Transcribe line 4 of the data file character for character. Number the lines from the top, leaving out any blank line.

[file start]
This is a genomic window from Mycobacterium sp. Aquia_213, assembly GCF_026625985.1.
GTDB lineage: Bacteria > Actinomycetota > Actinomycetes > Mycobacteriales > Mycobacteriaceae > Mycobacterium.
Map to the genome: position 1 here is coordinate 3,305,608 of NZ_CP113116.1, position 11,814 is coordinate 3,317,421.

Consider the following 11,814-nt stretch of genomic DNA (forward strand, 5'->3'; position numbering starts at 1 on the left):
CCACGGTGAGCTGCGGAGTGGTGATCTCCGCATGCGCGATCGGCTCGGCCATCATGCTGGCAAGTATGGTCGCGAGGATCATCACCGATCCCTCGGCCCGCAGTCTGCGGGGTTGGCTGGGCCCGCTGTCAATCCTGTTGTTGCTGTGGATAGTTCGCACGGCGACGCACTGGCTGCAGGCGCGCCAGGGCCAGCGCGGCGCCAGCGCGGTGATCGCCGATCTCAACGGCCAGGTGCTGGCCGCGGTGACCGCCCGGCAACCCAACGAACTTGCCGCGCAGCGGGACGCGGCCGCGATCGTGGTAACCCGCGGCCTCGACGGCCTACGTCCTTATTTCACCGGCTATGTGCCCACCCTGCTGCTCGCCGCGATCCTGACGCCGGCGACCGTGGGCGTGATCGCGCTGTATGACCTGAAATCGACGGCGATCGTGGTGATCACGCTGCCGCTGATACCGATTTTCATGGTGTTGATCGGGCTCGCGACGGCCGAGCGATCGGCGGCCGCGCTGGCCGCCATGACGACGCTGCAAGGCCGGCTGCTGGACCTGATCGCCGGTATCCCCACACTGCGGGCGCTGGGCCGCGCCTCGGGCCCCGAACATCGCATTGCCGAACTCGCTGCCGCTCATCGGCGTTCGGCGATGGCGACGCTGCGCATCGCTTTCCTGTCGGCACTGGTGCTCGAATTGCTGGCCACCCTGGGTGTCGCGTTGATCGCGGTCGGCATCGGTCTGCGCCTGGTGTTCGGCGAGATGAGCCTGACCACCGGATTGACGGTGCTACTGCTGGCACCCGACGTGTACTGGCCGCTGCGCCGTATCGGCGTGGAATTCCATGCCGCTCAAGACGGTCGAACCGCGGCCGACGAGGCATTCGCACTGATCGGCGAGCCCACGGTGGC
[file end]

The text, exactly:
Consider the following 11,814-nt stretch of genomic DNA (forward strand, 5'->3'; position numbering starts at 1 on the left):